The ICEDIP model created by Geoffrey Petty describes the creative process, contributing to many different aspects from creative writing to creative design. The ICEDIP model was developed to make best of the creative process.
Petty’s creative process has six phases. The first letter of each word spells out ICEDIP. This will help to remember each of the phases:
Inspiration-research and generate ideas
Clarification-focus on your goals
Evaluation-review your work and learn from it
Distillation-decide which of your ideas to work on
Incubation-leave the work alone
Perspiration-work determinedly on your best ideas
Inspiration is described as the research phase. Most of us are already familiar with this stage. Geoffrey explains that the inspiration mindset is to be free, fearless and deeply engrossed. I enjoy this stage because it is not a time to worry about structure and practicality. Let yourself be free of all restrictions. Most creative’s are very self-critical and they don’t give themselves enough time become inspired.
Clarification focuses on solving the problem, what are you trying to do? At times creative minds get so caught up on making something look good that they forget the actual problem. During this phase do not focus too much on beauty but a solution. Geoffrey explains that the clarification mindset is strategic, un-hurried and clear minded.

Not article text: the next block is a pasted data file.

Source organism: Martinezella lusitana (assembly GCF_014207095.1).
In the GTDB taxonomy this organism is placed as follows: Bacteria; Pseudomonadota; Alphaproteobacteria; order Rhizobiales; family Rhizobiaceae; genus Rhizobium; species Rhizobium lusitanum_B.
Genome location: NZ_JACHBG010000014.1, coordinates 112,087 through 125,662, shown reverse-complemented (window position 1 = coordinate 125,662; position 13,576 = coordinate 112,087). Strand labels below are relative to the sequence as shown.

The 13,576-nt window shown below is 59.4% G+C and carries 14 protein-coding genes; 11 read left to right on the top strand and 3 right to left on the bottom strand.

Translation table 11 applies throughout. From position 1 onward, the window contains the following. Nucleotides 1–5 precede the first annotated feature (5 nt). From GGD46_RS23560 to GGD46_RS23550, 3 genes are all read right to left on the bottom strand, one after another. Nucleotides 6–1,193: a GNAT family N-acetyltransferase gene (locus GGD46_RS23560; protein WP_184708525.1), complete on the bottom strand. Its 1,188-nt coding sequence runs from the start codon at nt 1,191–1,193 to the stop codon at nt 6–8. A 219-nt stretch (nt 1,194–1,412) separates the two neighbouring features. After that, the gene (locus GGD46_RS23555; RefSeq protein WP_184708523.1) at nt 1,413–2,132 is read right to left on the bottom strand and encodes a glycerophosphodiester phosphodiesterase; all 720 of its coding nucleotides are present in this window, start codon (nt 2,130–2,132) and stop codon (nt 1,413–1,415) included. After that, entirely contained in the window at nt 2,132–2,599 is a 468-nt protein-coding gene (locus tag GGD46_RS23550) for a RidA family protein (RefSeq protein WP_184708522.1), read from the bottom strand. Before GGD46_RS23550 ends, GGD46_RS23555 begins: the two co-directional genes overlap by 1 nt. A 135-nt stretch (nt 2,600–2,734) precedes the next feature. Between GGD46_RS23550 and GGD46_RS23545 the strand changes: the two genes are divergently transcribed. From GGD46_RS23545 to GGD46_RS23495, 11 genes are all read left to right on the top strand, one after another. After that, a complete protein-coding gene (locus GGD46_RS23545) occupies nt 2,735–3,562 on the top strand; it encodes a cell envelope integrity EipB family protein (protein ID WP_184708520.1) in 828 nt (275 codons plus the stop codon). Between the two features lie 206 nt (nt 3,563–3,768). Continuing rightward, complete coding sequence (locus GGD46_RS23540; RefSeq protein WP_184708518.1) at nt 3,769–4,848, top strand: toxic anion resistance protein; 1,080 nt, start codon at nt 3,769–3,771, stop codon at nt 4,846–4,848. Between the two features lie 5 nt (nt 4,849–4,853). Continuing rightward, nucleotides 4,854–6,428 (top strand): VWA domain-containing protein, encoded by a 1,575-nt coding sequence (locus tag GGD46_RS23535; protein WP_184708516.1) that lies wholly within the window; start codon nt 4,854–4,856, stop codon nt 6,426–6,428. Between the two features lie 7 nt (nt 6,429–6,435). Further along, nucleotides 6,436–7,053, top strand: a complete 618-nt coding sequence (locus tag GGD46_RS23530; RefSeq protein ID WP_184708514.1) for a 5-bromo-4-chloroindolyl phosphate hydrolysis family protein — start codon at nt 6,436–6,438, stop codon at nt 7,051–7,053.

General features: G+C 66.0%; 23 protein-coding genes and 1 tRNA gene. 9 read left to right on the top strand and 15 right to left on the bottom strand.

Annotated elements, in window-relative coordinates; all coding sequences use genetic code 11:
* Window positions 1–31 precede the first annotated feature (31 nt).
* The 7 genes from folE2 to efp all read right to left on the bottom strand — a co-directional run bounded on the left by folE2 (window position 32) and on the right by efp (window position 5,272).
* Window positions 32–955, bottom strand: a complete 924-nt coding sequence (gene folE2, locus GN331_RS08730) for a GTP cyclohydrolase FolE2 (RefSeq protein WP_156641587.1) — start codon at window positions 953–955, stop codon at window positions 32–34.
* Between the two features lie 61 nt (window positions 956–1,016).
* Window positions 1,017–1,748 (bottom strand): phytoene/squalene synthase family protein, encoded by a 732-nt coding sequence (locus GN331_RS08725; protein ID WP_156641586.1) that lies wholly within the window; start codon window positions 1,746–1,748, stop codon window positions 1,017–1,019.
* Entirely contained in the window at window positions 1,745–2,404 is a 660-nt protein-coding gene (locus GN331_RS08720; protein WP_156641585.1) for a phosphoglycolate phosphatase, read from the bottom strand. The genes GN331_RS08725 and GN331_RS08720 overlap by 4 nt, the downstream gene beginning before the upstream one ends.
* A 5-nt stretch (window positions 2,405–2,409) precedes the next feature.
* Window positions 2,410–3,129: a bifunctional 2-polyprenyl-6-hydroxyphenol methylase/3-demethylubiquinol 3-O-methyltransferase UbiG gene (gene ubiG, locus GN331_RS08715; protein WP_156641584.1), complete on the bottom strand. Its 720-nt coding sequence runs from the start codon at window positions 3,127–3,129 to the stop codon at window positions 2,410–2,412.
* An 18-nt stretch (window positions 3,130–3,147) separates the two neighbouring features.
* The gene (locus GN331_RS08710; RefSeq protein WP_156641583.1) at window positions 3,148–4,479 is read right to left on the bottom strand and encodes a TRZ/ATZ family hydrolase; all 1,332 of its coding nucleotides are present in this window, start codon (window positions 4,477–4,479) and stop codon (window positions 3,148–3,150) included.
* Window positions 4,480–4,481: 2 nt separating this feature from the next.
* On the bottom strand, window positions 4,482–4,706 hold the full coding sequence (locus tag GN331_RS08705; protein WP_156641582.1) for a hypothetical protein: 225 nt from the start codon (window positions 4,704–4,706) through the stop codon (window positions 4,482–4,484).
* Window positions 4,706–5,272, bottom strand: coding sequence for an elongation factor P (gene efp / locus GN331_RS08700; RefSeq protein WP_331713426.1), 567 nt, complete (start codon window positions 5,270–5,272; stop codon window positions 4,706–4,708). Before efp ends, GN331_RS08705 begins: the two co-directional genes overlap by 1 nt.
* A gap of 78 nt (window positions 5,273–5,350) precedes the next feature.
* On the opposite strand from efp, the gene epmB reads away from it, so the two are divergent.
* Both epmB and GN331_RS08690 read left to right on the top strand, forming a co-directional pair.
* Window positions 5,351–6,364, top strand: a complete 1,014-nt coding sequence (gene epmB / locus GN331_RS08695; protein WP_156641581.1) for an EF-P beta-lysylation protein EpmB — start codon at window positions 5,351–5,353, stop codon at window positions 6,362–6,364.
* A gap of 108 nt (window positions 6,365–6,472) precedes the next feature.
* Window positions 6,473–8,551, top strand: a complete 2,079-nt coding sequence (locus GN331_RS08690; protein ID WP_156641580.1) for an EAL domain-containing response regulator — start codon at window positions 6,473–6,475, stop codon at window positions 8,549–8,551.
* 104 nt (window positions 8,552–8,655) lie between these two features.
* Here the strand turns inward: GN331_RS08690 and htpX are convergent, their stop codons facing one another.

Evaluation is the phase where you will look back over your work in progress. What needs to be improved? What strengths can be enhanced and perfected? Let’s face it there is always room for improvement. Our mindset here as Petty describes should be critical, positive and willing to learn.
Distillation decides what ideas to work on. Choose your best ideas and expand them, better yet choose a few and combine them. Our mindset here should be judgmental yet positive about where your ideas may take you. Do not choose ideas just because they are familiar, this will inhibit your best intentions.
Incubation is described as leaving the work alone, yet leave it on the surface of your mind. We are bound to run into difficulties in coming up with solutions. Believe in yourself that you will manage to find your way around those difficulties. Petty describes the incubation mindset as unhurried, trusting and forgetful.
Perspiration is where the work is done. Work persistently on your best ideas that you most likely came up with during the distillation and inspiration processes. Perspiration is the final result of many drafts developed throughout all of the phases. Our perspiration mindset needs to be uncritical, enthusiastic and responsive. Many creative minds struggle with this phase because they are too self-critical and tend to think that it is due to lack of talent rather than a need for more work.
Using ICEDIP effectively will require you to practice all phases several times, no specific order. Also, keep in mind the mindsets that Geoffrey describes-these are critical. We all have strengths and weaknesses. While some people are great in creating new ideas they may lack on follow through. Others may be great on follow through and completion while others lack originality. Using the ICEDIP model will help in overcoming weaknesses and improving strengths.